We have previously reported on the Naked Juice class action lawsuit, which originated based on claims that it falsely advertised some of its juice and smoothie products as “all natural” and non genetically modified.
Naked Juice was first targeted in five separate putative class actions in 2011 that were consolidated in the Central District of California the following year. After they lodged a consolidated complaint in March 2012, the court trimmed the suit’s Magnuson-Moss Warranty Act claims and allegations over the products’ “100% juice” and “from concentrate” representations but refused to dismiss the case completely.
In the June 2012 consolidated class action complaint that followed, the consumer plaintiffs alleged that the company deceptively advertised some of its products — including its Acai Machine, Protein Zone and Mango Veggie juices — by using the all natural and non-GMO claims on their labels even though the products consisted of processed and synthetic ingredients as well as ingredients derived from genetically modified crops.
The plaintiffs are represented by Tina Wolfson and Robert Ahdoot of Ahdoot & Wolfson PC, Rosemary M. Rivas of Finkelstein Thompson LLP and Christopher Ridout of Ridout Lyon and Ottoson. Naked Juice is represented by Daniel W. Nelson, Andrew S. Tulumello, Christopher Chorba, Dhananjay S. Manthripragada and Jenna Musselman Yott of Gibson Dunn.
The case is Natalie Pappas v. Naked Juice Co. of Glendora Inc. et al., case number 2:11-cv-08276, in the U.S. District Court for the Central District of California.
Naked Juice Co. of Glendora Inc. has agreed to shell out $9 million as a settlement deal aiming to resolve those claims, and calls for a class of all people and entities in the U.S. who bought one or more of the Naked Juice products at issue from Sept. 27, 2007, through the date the class notice goes out. to settle a consolidated putative class action in California alleging that it falsely advertised some of its juice and smoothie products as “all natural” and non-genetically modified, court documents filed Tuesday said.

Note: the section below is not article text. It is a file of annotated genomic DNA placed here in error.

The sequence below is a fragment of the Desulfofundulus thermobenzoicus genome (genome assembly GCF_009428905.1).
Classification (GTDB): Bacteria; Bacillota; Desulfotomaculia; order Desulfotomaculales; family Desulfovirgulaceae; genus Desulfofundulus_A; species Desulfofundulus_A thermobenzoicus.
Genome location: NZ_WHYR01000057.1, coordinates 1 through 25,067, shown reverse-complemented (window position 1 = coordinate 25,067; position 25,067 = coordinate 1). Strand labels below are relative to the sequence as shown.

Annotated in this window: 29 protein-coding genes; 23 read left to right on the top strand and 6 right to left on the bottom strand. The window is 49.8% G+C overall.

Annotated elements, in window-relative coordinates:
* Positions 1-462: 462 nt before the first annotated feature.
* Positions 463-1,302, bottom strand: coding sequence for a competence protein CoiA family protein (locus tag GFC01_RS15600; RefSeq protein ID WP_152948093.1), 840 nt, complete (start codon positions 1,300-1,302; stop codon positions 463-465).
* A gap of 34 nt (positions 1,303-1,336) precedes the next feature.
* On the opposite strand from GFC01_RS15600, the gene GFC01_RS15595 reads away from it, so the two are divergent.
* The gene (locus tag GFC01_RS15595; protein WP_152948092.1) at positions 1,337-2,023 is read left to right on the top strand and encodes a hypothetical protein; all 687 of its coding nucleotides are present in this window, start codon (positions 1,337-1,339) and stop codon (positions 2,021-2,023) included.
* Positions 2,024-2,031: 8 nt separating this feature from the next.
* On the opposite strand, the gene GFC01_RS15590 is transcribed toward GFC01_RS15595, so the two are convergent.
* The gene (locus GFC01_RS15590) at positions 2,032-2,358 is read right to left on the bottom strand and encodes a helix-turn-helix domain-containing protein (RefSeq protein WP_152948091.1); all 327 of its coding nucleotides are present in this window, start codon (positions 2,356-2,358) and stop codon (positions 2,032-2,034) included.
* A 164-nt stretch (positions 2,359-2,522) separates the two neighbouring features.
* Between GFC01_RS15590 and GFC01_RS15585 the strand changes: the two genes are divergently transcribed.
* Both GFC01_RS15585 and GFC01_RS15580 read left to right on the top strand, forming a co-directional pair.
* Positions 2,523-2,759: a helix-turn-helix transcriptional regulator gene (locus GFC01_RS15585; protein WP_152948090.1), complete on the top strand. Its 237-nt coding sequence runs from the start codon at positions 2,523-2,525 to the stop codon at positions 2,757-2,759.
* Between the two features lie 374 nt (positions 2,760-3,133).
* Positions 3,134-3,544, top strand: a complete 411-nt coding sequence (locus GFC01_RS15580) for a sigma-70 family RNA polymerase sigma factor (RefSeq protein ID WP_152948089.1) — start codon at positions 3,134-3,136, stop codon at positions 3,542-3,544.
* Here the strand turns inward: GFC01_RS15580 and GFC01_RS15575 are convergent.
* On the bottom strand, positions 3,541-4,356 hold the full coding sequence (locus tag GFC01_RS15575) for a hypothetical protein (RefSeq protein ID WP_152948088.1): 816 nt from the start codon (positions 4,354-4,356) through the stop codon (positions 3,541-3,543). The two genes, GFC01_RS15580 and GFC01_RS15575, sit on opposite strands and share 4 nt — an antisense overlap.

Under the deal the consumer plaintiffs lodged with the federal court, Naked Juice will continue to deny the allegations that its product labels were misleading or false but agreed shell out $9 million for a settlement fund and to redesign the labels to either eliminate or modify the representations at issue.
The company will also set up a verification program for an independent tester to confirm the accuracy of its labels’ “non-GMO” claim as well as a database to electronically track and verify product ingredients for the Naked Juice line, according to the parties’ stipulation. The deal allows for the plaintiffs’ counsel to ask the court for attorneys’ fees and expenses of up to $3.12 million, to be paid from the settlement fund.
“The proposed settlement provides significant consideration for class members and also benefits the public at large,” the plaintiffs in the five consolidated lawsuits told the court in their motion for preliminary approval of the deal.
Naked Juice said in its own court filing Wednesday that the deal was “fair, reasonable and adequate.”
“While Naked Juice denies all of plaintiffs’ claims in these consolidated actions, denies any and all allegations of wrongdoing, fault, liability or damage of any kind to plaintiffs and the putative class, and vigorously disputes that it has engaged in any actionable conduct, it has agreed to resolve the cases to avoid the expenses, uncertainties, delays and other risks inherent in continued litigation,” the company told the court.